Decades ago, Chiropractors first created programs of care with multiple appointment scheduling to encourage patients to reschedule for care that is designed to provide them with optimum correction and longer-lasting stabilization.
Most DC’s continue to successfully manage their patients through evidence-supported programs of care instead of whimsically telling patients to come back for more visits.
Although anyone can tell a client or patient to just schedule a few more visits, each individual should be evaluated on a case by case basis instead of applying a cookie cutter approach.
When formulating your recommendations the professionally correct way, you determine each client's program of care by integrating their treatment goals with your evaluation of their overall situation, which should integrate the three primary assessment factors with the three phases of care guidelines. I’ll explain that another time.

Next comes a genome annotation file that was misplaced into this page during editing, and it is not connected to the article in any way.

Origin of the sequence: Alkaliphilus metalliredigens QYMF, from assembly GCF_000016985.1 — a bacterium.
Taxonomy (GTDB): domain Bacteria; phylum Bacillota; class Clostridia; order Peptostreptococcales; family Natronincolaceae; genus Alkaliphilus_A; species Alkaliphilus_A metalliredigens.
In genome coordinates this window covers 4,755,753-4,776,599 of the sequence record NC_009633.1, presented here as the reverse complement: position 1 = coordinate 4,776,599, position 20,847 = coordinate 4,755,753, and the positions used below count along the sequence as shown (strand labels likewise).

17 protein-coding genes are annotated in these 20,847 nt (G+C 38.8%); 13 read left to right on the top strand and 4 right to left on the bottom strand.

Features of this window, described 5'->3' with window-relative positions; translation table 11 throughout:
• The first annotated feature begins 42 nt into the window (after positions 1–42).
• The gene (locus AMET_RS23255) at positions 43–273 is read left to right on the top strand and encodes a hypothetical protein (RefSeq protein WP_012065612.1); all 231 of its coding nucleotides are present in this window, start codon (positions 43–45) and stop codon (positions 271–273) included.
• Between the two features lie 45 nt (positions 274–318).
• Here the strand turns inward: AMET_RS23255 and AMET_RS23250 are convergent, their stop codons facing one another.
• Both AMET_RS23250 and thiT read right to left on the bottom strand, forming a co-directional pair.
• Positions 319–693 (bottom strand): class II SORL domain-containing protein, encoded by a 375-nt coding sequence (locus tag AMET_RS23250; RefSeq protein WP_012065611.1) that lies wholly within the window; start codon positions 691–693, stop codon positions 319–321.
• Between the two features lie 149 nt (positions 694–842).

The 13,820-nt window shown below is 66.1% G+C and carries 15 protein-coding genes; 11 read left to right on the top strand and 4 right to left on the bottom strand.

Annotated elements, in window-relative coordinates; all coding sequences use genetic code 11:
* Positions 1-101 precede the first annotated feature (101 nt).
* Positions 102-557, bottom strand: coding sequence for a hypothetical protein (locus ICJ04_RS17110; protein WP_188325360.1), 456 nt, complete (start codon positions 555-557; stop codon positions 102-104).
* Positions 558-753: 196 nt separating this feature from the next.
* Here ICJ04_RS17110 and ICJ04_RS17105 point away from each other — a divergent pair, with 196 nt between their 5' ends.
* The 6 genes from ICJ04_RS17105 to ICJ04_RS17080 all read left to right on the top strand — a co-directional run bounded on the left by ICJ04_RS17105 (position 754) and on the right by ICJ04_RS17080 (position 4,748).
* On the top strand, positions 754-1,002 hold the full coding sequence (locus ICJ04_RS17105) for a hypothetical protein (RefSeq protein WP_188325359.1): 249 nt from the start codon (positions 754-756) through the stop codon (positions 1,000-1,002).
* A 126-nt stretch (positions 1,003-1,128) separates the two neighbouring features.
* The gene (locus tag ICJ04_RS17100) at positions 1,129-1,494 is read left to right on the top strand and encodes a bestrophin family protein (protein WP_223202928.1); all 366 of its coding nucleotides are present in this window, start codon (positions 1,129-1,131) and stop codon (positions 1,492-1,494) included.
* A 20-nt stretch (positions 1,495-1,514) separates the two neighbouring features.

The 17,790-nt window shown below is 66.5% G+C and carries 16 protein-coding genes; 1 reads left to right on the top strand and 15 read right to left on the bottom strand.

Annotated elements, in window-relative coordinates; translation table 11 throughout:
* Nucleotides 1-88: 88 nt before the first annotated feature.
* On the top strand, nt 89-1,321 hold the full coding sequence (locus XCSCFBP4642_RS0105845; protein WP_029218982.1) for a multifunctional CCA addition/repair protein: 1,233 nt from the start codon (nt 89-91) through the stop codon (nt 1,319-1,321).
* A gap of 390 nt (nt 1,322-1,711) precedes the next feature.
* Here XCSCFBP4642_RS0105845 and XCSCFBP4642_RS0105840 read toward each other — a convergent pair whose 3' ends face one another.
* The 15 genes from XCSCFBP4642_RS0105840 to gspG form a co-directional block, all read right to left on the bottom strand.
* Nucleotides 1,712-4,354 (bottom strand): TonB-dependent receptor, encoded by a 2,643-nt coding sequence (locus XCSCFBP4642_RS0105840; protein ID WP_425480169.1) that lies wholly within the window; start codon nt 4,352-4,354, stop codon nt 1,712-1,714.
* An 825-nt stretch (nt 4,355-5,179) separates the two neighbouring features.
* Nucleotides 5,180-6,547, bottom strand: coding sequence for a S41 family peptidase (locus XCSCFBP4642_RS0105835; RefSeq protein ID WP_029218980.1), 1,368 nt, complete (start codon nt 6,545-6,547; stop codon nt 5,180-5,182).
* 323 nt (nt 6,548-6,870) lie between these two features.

It's important and ethically sound to make recommendations with these three criteria:
1. Your recommendations are determined by evidence-based assessments of several important criteria. This way, your reasons for making your recommendations have a foundation that can be monitored, further evaluated, and updated as clients progress through their programs of care with you.
2. Your recommendations are specific. Every client should be evaluated on a case by case basis because no two clients’ situations are the same. Your recommendations for further care should never be predetermined, but always based on proper assessments.